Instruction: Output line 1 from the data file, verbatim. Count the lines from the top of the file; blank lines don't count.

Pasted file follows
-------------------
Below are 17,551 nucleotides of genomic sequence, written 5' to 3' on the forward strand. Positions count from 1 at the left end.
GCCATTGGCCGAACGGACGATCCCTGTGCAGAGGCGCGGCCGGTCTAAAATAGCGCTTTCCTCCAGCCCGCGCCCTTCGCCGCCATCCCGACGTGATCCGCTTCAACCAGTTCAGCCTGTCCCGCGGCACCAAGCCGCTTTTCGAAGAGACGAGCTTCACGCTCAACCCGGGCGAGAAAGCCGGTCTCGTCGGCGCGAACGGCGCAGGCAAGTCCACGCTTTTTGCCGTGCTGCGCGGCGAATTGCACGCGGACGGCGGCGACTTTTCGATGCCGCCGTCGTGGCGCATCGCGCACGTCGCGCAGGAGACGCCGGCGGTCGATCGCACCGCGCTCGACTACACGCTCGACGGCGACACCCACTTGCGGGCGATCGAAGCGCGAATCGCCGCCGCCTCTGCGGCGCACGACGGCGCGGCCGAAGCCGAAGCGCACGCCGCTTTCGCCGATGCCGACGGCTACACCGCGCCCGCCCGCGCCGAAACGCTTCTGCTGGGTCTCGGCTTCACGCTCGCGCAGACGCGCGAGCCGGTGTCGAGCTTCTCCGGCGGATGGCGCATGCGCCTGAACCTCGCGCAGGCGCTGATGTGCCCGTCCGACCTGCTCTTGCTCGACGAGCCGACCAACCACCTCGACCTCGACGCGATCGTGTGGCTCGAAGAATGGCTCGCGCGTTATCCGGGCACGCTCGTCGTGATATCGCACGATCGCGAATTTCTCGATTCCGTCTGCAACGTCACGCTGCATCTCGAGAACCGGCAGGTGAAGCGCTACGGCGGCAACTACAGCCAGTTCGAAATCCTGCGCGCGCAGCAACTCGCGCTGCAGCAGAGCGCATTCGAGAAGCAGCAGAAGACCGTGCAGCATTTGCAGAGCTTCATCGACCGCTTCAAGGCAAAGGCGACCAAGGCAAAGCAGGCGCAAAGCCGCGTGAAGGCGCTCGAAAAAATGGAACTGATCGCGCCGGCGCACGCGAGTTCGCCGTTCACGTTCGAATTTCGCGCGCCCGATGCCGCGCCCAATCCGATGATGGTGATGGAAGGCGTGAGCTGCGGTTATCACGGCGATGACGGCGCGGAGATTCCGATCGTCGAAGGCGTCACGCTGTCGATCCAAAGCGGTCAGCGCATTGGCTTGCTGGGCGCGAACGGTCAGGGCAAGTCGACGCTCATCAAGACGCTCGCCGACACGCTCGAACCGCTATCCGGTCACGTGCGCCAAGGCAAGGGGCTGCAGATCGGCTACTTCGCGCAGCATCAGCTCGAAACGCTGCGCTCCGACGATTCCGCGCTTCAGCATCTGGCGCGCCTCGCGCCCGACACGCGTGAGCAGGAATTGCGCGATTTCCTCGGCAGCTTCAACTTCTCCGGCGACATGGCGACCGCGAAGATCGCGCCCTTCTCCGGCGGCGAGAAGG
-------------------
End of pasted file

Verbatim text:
Below are 17,551 nucleotides of genomic sequence, written 5' to 3' on the forward strand. Positions count from 1 at the left end.